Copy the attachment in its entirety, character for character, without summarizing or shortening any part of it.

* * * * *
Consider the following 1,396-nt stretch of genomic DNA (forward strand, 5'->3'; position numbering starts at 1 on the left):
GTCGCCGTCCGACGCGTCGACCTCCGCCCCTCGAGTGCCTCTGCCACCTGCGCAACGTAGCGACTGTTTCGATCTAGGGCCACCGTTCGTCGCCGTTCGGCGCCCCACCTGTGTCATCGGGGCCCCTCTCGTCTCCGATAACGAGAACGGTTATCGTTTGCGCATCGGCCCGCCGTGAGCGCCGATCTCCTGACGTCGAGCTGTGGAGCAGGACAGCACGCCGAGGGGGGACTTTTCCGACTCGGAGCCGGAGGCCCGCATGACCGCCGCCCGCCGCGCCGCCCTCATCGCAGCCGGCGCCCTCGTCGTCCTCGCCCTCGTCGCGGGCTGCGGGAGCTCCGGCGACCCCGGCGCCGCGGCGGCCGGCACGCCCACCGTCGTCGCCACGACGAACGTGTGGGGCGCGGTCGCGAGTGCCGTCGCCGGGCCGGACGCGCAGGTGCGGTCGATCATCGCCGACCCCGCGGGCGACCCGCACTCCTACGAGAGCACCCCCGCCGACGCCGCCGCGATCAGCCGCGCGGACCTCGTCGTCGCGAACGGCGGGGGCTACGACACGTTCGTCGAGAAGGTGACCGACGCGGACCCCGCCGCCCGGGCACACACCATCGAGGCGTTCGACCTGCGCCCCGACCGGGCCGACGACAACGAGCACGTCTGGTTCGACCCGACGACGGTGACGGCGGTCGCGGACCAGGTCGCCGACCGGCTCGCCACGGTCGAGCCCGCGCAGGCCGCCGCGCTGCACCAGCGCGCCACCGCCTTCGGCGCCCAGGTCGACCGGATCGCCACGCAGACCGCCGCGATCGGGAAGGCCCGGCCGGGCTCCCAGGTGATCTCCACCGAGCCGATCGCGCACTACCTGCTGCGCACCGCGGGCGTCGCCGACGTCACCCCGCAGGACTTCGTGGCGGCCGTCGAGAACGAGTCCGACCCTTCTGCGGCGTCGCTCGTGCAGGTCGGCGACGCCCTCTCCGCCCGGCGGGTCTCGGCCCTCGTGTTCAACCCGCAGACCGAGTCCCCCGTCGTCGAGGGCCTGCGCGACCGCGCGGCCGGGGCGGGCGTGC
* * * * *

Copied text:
Consider the following 1,396-nt stretch of genomic DNA (forward strand, 5'->3'; position numbering starts at 1 on the left):
GTCGCCGTCCGACGCGTCGACCTCCGCCCCTCGAGTGCCTCTGCCACCTGCGCAACGTAGCGACTGTTTCGATCTAGGGCCACCGTTCGTCGCCGTTCGGCGCCCCACCTGTGTCATCGGGGCCCCTCTCGTCTCCGATAACGAGAACGGTTATCGTTTGCGCATCGGCCCGCCGTGAGCGCCGATCTCCTGACGTCGAGCTGTGGAGCAGGACAGCACGCCGAGGGGGGACTTTTCCGACTCGGAGCCGGAGGCCCGCATGACCGCCGCCCGCCGCGCCGCCCTCATCGCAGCCGGCGCCCTCGTCGTCCTCGCCCTCGTCGCGGGCTGCGGGAGCTCCGGCGACCCCGGCGCCGCGGCGGCCGGCACGCCCACCGTCGTCGCCACGACGAACGTGTGGGGCGCGGTCGCGAGTGCCGTCGCCGGGCCGGACGCGCAGGTGCGGTCGATCATCGCCGACCCCGCGGGCGACCCGCACTCCTACGAGAGCACCCCCGCCGACGCCGCCGCGATCAGCCGCGCGGACCTCGTCGTCGCGAACGGCGGGGGCTACGACACGTTCGTCGAGAAGGTGACCGACGCGGACCCCGCCGCCCGGGCACACACCATCGAGGCGTTCGACCTGCGCCCCGACCGGGCCGACGACAACGAGCACGTCTGGTTCGACCCGACGACGGTGACGGCGGTCGCGGACCAGGTCGCCGACCGGCTCGCCACGGTCGAGCCCGCGCAGGCCGCCGCGCTGCACCAGCGCGCCACCGCCTTCGGCGCCCAGGTCGACCGGATCGCCACGCAGACCGCCGCGATCGGGAAGGCCCGGCCGGGCTCCCAGGTGATCTCCACCGAGCCGATCGCGCACTACCTGCTGCGCACCGCGGGCGTCGCCGACGTCACCCCGCAGGACTTCGTGGCGGCCGTCGAGAACGAGTCCGACCCTTCTGCGGCGTCGCTCGTGCAGGTCGGCGACGCCCTCTCCGCCCGGCGGGTCTCGGCCCTCGTGTTCAACCCGCAGACCGAGTCCCCCGTCGTCGAGGGCCTGCGCGACCGCGCGGCCGGGGCGGGCGTGC